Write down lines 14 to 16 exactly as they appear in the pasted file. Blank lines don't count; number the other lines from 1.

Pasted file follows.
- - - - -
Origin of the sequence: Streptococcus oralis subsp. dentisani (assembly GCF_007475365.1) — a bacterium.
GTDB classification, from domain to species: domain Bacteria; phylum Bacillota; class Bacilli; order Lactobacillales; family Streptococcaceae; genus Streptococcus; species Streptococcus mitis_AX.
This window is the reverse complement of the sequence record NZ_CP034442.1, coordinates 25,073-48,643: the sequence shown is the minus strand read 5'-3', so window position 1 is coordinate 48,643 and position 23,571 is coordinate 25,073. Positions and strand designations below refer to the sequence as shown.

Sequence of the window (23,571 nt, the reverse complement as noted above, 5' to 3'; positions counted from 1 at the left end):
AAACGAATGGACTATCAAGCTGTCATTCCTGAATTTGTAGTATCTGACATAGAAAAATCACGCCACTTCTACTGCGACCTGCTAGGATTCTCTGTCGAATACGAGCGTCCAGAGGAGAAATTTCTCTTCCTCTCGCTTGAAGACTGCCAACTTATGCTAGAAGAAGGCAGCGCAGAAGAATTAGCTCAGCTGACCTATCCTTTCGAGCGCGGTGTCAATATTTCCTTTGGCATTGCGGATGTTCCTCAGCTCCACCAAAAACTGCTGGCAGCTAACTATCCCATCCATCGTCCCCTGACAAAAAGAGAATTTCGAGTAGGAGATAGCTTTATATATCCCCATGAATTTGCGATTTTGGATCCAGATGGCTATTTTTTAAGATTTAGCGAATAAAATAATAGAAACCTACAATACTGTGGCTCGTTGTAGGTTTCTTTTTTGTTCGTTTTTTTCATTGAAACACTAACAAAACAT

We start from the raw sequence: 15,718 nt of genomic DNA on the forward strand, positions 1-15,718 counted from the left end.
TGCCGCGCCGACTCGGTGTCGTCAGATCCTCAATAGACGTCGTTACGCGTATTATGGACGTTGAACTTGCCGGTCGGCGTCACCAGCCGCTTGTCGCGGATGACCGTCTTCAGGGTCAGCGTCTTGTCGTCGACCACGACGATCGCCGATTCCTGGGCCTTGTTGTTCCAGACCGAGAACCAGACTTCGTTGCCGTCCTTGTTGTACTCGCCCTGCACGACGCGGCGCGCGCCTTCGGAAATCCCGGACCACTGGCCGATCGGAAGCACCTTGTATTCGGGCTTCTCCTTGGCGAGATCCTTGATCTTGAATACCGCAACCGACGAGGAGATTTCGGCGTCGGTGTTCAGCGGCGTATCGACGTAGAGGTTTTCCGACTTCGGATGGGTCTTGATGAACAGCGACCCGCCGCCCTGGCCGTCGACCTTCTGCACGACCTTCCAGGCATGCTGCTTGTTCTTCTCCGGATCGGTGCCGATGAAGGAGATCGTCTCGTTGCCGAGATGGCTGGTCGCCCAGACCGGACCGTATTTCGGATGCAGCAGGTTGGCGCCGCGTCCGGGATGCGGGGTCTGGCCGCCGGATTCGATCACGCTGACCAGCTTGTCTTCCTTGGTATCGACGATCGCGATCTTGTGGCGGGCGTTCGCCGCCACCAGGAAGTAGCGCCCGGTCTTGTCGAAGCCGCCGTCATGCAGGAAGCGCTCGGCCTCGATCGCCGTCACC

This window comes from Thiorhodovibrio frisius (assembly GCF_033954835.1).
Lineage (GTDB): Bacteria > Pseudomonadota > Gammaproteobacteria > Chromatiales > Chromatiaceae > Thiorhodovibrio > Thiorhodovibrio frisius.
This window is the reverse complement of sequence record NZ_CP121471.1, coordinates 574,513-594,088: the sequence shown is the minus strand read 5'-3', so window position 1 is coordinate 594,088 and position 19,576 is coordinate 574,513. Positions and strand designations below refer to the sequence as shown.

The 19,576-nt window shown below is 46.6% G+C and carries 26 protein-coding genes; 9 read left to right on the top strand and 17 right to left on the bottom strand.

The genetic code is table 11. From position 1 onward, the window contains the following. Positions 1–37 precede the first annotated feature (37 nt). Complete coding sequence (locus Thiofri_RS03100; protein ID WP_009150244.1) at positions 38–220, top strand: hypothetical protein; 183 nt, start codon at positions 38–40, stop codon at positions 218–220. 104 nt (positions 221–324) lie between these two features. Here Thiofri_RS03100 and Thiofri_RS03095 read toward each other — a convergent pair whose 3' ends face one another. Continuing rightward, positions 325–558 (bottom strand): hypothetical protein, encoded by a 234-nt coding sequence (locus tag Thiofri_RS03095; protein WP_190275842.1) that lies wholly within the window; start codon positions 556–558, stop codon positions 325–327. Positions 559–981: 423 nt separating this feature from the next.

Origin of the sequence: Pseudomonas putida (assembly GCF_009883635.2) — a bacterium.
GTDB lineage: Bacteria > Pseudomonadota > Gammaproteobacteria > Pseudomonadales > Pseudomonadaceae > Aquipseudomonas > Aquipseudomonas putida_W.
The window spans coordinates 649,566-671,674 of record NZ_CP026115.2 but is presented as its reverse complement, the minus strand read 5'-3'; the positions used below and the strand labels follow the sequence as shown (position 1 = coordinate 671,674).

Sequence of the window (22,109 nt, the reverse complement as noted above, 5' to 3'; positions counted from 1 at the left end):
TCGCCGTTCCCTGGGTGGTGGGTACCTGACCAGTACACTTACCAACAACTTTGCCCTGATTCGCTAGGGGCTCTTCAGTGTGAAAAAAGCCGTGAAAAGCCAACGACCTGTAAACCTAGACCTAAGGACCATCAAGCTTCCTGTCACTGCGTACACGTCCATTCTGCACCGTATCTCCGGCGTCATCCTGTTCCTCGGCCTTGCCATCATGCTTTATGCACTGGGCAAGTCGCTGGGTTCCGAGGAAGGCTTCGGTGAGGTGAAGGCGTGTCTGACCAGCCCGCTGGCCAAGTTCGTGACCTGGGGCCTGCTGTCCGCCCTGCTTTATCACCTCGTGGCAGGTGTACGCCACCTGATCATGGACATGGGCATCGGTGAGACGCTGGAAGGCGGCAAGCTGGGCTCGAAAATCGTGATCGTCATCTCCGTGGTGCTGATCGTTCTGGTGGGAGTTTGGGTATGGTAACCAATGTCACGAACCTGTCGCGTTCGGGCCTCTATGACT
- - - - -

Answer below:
GTDB lineage: Bacteria > Pseudomonadota > Gammaproteobacteria > Pseudomonadales > Pseudomonadaceae > Aquipseudomonas > Aquipseudomonas putida_W.
The window spans coordinates 649,566-671,674 of record NZ_CP026115.2 but is presented as its reverse complement, the minus strand read 5'-3'; the positions used below and the strand labels follow the sequence as shown (position 1 = coordinate 671,674).

Sequence of the window (22,109 nt, the reverse complement as noted above, 5' to 3'; positions counted from 1 at the left end):